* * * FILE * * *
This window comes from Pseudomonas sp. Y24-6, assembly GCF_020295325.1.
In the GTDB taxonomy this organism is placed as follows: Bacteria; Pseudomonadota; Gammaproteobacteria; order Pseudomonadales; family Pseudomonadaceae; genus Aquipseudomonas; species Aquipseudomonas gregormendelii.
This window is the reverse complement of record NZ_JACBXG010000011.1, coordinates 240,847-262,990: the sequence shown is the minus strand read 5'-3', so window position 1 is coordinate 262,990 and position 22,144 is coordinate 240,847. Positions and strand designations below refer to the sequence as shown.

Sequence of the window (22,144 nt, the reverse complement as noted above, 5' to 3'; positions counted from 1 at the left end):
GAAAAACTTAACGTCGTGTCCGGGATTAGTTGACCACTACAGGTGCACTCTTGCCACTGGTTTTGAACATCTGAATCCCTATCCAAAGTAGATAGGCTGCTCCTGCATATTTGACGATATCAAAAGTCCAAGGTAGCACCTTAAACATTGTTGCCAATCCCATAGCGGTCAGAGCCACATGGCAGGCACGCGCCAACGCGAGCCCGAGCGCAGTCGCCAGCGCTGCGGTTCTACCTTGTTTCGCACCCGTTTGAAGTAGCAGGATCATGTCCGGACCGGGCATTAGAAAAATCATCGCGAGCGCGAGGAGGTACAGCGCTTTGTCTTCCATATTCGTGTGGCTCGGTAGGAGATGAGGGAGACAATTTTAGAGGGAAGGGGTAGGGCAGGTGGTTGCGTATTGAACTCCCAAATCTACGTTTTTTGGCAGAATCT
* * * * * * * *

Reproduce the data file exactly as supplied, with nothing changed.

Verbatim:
This window comes from Pseudomonas sp. Y24-6, assembly GCF_020295325.1.
In the GTDB taxonomy this organism is placed as follows: Bacteria; Pseudomonadota; Gammaproteobacteria; order Pseudomonadales; family Pseudomonadaceae; genus Aquipseudomonas; species Aquipseudomonas gregormendelii.
This window is the reverse complement of record NZ_JACBXG010000011.1, coordinates 240,847-262,990: the sequence shown is the minus strand read 5'-3', so window position 1 is coordinate 262,990 and position 22,144 is coordinate 240,847. Positions and strand designations below refer to the sequence as shown.

Sequence of the window (22,144 nt, the reverse complement as noted above, 5' to 3'; positions counted from 1 at the left end):
GAAAAACTTAACGTCGTGTCCGGGATTAGTTGACCACTACAGGTGCACTCTTGCCACTGGTTTTGAACATCTGAATCCCTATCCAAAGTAGATAGGCTGCTCCTGCATATTTGACGATATCAAAAGTCCAAGGTAGCACCTTAAACATTGTTGCCAATCCCATAGCGGTCAGAGCCACATGGCAGGCACGCGCCAACGCGAGCCCGAGCGCAGTCGCCAGCGCTGCGGTTCTACCTTGTTTCGCACCCGTTTGAAGTAGCAGGATCATGTCCGGACCGGGCATTAGAAAAATCATCGCGAGCGCGAGGAGGTACAGCGCTTTGTCTTCCATATTCGTGTGGCTCGGTAGGAGATGAGGGAGACAATTTTAGAGGGAAGGGGTAGGGCAGGTGGTTGCGTATTGAACTCCCAAATCTACGTTTTTTGGCAGAATCT